Olathe, Kan. — Dave Koch, national brownfields manager with Terracon was honored recently with the National Association of Local Government Environmental Professionals’ (NALGEP) Lifetime Achievement Award. He was presented with this award during the national Brownfields 2015 conference in Chicago on September 4.
The NALGEP association represents local government professionals responsible for environmental compliance and the development and implementation of local environmental policy. Partnering with the Environmental Protection Agency (EPA), SmartGrowth America and the National Brownfields Association, the association participates in the biennial brownfields conference, among other programs.
Koch has worked extensively in multiple federal and state environmental regulatory programs for 38 years. He was as an early pioneer on behalf of clients beginning in the 1990s. He is Terracon’s senior brownfields consultant, qualified as an expert in all brownfields areas including EPA grant writing/management, eligibility, outreach, inventory, assessment, cleanup, and redevelopment.
Terracon has built a nationwide team of brownfields experts that directly supports local brownfields practitioners and their projects in more than 150 offices nationwide. Koch explains, “We have helped clients win competitive grant funding and implement more than 184 EPA cooperative agreement-funded projects. This is more than $48 million in fees subject to EPA audit with zero in ineligible expense. This equates to over $2 billion nationally in as-built brownfields revitalizations associated with our U.S. EPA grant work. This doesn’t touch the literally thousands of non-government private clients and redevelopment projects we have helped become usable, environmentally sustainable, and positive community assets where there was once blight.”
Koch continues, “Brownfields came about in response to America’s fear to turn dirt on otherwise good properties in the shadow of environmental liability. The EPA began its counter-acting brownfields program in 1995 to provide grants and technical assistance to communities, states, tribes, and other stakeholders. The EPA provides resources to all sizes of communities needed to prevent, assess, safely clean up, and sustainably reuse brownfields areas.”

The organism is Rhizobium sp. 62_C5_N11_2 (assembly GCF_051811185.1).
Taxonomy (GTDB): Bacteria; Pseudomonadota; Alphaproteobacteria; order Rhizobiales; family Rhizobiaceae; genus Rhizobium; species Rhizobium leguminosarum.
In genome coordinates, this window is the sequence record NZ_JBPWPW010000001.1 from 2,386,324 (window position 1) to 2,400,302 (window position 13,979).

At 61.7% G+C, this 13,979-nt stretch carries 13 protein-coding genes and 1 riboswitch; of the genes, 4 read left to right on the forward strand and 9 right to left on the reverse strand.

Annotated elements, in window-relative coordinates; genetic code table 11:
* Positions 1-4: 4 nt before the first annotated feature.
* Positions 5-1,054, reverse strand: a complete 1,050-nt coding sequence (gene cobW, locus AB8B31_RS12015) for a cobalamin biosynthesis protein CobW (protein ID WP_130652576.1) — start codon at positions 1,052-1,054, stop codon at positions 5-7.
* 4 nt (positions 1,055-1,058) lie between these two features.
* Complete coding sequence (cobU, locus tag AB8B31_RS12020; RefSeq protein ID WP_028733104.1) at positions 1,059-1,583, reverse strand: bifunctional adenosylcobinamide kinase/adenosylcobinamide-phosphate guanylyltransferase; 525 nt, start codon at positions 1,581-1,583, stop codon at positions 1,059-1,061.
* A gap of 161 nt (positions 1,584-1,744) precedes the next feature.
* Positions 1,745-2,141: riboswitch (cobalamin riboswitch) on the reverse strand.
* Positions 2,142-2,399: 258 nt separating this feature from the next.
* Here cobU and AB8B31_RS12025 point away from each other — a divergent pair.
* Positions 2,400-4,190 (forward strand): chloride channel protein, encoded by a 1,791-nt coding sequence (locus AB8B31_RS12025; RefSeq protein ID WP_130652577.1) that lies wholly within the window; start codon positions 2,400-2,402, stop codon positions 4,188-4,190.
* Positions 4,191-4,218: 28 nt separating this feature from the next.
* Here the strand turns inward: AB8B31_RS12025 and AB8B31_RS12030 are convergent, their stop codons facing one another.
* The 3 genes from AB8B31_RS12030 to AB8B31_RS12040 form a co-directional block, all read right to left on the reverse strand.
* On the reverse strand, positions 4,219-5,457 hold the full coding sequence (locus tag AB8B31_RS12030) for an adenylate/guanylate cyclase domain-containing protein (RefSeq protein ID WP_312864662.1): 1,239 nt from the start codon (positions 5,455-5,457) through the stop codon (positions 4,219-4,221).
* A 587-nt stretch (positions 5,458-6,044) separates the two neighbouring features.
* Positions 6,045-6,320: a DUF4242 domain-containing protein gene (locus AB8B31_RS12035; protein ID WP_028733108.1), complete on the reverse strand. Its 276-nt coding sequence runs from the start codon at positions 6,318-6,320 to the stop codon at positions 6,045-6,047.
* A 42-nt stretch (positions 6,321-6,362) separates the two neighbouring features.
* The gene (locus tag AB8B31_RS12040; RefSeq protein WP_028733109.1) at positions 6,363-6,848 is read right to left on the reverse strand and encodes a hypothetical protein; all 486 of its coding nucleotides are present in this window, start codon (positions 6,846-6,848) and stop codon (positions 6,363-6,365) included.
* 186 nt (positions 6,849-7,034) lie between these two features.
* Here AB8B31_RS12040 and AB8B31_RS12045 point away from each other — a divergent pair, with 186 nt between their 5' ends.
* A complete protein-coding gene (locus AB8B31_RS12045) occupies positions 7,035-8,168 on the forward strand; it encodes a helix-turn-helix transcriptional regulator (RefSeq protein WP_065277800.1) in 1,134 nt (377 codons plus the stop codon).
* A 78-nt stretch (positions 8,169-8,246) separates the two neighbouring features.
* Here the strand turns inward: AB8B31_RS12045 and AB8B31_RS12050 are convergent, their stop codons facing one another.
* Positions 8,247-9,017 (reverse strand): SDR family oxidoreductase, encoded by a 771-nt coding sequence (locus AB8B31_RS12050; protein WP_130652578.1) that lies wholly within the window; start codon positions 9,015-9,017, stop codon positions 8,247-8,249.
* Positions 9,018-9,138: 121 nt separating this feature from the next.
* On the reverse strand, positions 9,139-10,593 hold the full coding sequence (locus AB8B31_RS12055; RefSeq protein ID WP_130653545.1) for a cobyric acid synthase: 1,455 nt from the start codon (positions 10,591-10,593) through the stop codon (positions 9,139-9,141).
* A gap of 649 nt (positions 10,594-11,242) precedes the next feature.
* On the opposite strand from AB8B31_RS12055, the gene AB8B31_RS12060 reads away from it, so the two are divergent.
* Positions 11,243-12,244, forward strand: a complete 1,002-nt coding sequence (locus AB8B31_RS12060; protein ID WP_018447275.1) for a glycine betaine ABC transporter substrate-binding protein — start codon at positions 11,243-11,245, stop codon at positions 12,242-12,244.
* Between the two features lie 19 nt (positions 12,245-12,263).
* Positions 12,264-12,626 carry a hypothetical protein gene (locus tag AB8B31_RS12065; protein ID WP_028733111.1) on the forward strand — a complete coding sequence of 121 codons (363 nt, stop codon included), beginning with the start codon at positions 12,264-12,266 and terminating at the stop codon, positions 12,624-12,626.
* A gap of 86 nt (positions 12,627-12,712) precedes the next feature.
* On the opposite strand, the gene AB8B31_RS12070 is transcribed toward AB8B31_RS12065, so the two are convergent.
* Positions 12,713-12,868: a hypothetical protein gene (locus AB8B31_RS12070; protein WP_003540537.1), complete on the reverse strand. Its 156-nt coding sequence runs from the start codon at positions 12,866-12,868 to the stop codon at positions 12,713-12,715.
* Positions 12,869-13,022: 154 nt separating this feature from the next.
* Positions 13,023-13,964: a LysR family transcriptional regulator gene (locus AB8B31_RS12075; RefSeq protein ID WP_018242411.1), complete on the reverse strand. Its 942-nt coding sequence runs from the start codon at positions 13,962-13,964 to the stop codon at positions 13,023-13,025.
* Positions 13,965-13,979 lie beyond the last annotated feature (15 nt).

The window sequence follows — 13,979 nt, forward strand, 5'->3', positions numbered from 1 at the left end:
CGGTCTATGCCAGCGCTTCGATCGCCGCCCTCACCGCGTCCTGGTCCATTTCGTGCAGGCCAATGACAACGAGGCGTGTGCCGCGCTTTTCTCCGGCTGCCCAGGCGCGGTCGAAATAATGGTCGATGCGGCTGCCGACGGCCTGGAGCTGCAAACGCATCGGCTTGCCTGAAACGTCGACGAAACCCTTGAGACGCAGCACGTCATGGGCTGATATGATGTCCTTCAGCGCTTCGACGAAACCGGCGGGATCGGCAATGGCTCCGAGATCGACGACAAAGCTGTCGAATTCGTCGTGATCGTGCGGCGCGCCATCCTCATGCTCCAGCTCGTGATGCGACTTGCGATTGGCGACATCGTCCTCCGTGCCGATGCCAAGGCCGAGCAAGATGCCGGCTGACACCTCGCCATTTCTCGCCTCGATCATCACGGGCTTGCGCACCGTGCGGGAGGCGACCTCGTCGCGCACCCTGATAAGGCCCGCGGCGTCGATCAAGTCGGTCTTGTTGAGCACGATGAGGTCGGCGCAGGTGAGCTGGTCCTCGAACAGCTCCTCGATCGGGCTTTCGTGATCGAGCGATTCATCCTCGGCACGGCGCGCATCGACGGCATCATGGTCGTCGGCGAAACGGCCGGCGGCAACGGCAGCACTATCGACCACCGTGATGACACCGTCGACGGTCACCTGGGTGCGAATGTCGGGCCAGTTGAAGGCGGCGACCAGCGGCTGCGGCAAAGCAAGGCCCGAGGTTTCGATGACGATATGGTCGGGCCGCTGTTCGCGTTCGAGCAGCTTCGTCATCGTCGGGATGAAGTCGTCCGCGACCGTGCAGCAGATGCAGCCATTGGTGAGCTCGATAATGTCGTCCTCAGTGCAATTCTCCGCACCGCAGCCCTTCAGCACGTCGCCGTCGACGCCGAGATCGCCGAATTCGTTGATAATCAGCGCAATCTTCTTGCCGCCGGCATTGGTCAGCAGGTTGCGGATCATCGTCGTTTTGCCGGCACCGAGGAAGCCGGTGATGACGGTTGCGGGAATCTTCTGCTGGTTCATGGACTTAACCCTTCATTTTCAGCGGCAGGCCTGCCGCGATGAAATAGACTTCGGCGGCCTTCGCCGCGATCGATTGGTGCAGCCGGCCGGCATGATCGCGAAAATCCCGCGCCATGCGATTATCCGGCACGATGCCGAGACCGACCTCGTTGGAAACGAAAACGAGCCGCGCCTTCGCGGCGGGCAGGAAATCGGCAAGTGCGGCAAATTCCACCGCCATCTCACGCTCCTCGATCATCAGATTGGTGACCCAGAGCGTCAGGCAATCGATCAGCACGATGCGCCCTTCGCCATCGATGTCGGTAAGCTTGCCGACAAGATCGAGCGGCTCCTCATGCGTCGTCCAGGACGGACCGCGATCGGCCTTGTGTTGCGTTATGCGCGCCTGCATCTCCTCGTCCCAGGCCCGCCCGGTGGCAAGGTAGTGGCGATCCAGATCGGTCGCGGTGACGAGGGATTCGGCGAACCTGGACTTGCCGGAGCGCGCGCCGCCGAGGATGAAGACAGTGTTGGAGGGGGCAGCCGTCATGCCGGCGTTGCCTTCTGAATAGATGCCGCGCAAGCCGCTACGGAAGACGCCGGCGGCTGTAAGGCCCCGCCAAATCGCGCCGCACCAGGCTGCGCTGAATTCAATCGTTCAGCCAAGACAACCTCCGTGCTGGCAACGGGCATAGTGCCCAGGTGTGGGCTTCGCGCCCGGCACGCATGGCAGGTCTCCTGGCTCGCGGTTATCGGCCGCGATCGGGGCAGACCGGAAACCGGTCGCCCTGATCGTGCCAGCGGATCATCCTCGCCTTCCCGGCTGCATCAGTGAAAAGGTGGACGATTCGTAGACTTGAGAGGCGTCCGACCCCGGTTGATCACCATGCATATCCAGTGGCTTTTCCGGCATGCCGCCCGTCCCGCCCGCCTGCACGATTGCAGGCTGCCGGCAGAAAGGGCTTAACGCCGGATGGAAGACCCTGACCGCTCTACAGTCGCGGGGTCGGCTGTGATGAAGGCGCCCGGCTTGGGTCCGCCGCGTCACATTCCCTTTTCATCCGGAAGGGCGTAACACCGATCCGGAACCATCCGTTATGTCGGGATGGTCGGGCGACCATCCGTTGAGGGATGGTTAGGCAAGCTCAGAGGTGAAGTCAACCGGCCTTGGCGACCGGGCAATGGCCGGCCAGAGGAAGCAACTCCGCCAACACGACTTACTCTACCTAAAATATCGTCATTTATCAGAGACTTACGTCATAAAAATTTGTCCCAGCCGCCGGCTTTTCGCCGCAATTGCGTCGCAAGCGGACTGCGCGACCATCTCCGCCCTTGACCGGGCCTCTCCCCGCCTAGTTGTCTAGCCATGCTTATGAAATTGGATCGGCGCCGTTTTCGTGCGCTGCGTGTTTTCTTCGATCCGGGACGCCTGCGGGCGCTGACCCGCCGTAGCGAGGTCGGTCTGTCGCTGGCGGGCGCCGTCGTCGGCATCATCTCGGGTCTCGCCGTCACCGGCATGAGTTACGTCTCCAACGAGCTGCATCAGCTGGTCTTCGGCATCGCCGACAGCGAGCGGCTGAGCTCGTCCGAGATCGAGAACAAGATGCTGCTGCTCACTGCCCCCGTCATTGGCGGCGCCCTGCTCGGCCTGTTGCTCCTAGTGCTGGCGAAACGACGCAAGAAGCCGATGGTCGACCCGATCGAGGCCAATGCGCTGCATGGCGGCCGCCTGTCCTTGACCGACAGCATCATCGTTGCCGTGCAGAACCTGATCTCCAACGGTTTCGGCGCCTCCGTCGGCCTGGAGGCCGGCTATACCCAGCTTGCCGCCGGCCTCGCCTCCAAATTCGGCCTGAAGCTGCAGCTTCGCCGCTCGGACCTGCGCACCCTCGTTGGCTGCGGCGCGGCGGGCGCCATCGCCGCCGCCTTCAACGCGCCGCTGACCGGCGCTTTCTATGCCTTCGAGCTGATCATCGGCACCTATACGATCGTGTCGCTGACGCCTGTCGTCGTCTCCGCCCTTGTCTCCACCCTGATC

Brownfield properties are defined as real property, the expansion, redevelopment, or reuse of which may be complicated by the presence or potential presence of a hazardous substance, pollutant, or contaminant. It is estimated there are more than 450,000 brownfields areas in the U.S.
During Brownfields 2015, Phoenix Awards were announced in recognition of the innovative leadership of communities working to solve their critical environmental problems of transforming abandoned property into productive sites. To date, Terracon has been honored to be an active part of 13 regional and national Phoenix Award client teams.
“It has been called the Oscar Awards of brownfields,” Koch explains. “Earning a Phoenix Award is a great honor for Terracon and our clients. We don’t go seeking awards. We seek simply to do good work within communities where we live and work. Recognition follows. We pride ourselves in understanding our clients’ goals and then helping them in reinventing and reinvigorating properties that seemed all but doomed to blight in the community. When some of these client projects earn a Phoenix Award, it is icing on the cake. To be able to participate is a blessing.”
Coralville, Iowa, population 20,000, despite its size, was both a regional and national 2007 Phoenix Award recipient. Coralville was identified by the U.S. Conference of Mayors in 2010 as one of six cities with 17 years of continuous success in its Brownfields Redevelopment: Reclaiming Land, Revitalizing Communities – A Compendium of Best Practices. Of the six cities mentioned, four of them were Terracon brownfields clients.
Dan Holderness, city engineer and brownfields program director for The City of Coralville, says, “we would definitely not be where we are today in the redevelopment of the $525 million Iowa River Landing without Dave’s guidance and assistance in the approaches we have taken to address environmental conditions.”